When he was 19, he traveled throughout the Himalayas, living with a Nepali family outside Darjeeling, and teaching English to Tibetan monks and nuns. “They were amazingly warm, intelligent, humorous people. Hard to teach English to. I built a blackboard, which no other previous teachers seem to have done. With 12 monks in a room with an age-range of about 8 to 40, that’s quite important – and the reward-punishment thing of sweets or no sweets, or game or no game, worked quite well. But they taught me a lot more than I could possibly ever teach them. They taught me about the simplicity of human nature, but also the humanity of it, and the ridiculous sense of humor you need to live a full spiritual life.”
19. Mike Myers
After finishing high school and despite landing a gig at Second City, the prestigious Chicago-based comedy hall, Mike Myers flew to England for a gap year, where he became a founding member of the London Comedy Tour Players, starred in a British children’s TV program, and traveled all around the British Isles.
20. Aung San Suu Kyi
A Burmese native, Aung San Suu Kyi studied in New Delhi, India, at the prestigious, Lady Shri Ram College. She then continued onto the United Kingdom, completing her undergraduate degree at Oxford in Philosophy, Politics, and Economics, and her PhD at the School of Oriental and African Studies.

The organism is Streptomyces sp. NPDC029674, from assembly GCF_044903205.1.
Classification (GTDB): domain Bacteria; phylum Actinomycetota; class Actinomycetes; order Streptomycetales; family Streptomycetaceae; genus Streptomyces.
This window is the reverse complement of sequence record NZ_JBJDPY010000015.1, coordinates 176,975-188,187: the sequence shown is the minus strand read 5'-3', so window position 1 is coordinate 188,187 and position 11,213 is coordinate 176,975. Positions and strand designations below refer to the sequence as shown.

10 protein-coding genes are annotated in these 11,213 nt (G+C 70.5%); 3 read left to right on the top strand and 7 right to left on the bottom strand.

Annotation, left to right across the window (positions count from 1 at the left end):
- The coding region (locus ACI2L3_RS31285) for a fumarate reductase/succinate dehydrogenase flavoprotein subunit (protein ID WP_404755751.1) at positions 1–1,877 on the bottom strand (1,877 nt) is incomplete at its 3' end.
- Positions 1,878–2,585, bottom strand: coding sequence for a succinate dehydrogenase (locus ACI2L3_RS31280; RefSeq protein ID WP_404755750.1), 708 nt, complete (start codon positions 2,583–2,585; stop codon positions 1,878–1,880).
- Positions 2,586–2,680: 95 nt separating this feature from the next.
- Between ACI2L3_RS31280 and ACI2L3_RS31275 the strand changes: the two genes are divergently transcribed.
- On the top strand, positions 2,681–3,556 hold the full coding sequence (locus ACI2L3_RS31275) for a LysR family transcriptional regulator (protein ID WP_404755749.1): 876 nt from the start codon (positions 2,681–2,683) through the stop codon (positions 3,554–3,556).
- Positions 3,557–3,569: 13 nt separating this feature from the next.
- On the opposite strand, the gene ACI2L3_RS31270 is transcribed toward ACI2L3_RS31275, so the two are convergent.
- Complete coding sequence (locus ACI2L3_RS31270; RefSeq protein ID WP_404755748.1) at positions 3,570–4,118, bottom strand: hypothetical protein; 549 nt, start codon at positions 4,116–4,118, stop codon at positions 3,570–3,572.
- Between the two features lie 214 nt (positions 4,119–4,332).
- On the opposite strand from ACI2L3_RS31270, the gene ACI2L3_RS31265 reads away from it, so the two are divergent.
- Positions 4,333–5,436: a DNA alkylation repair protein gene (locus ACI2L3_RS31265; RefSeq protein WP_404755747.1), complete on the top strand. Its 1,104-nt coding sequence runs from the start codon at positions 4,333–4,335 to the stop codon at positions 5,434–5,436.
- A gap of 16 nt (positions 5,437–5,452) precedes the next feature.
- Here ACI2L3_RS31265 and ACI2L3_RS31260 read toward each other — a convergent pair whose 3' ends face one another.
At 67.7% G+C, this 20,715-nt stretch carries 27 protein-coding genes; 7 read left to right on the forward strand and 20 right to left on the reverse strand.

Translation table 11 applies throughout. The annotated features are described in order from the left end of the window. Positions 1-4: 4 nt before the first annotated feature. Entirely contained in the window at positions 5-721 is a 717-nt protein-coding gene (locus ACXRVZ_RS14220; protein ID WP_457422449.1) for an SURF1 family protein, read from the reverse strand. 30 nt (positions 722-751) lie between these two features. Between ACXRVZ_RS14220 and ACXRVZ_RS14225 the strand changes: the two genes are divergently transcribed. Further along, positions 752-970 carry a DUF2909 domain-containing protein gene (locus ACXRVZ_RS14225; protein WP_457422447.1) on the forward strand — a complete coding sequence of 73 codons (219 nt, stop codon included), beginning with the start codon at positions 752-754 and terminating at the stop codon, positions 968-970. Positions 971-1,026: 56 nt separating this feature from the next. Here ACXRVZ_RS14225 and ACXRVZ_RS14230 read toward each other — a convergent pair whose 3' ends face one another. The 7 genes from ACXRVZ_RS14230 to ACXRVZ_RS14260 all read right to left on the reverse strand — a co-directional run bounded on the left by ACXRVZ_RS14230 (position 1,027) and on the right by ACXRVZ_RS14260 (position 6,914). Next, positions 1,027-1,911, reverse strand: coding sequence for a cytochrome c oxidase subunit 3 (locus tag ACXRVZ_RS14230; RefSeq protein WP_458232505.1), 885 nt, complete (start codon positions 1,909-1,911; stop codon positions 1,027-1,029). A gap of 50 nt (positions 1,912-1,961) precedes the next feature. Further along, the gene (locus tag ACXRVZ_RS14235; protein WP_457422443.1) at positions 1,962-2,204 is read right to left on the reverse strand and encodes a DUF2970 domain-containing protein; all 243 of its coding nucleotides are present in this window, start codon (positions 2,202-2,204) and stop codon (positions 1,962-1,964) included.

21. Pres. Barack Obama
As a child, the former POTUS lived for 3 years in Jakarta, Indonesia. During college, he traveled to Hyderabad, India, and later Kenya, and Bali, where he completed his book Dreams from My Father.
22. Charles Darwin
When he was 22, Darwin got an invitation from his friend and mentor, John Stevens Henslow, asking him to join him on a trip to the Galapagos. Although Darwin’s plan was to become a clergyman and his father objected to the trip, Darwin decided to go anyway. His theory of natural selection, which came out of observations he made on that trip, has become the dominant force in the biological sciences. It not only defines how we understand species, ecosystems, and what he called “evolution,” it has shaped food sciences, the medical sciences, and more. He describes that trip as “by far the most important event in my life. It determined my whole career.”
23. Kate Middleton
Now the Duchess of Cambridge, Kate Middleton spent her gap year in Florence, Italy with the British Institute, studying art and literature, hanging out with friends, and spending time at the Uffizi Gallery.
24. Mahatma Gandhi
Gandhi first left home to study in the United Kingdom at age 18. He studied to become a barrister, a high court lawyer, before returning home in India to fight for his nation’s independence.
25. Mitt Romney
As a 19-year old Mormon, Mitt Romney spent two years doing missionary work in France after his first year at Stanford University. He learned French and European literature, and his time there helped shape his political views that he then brought home with him for completing his undergraduate studies and moving onto Harvard for a joint JD/MBA program.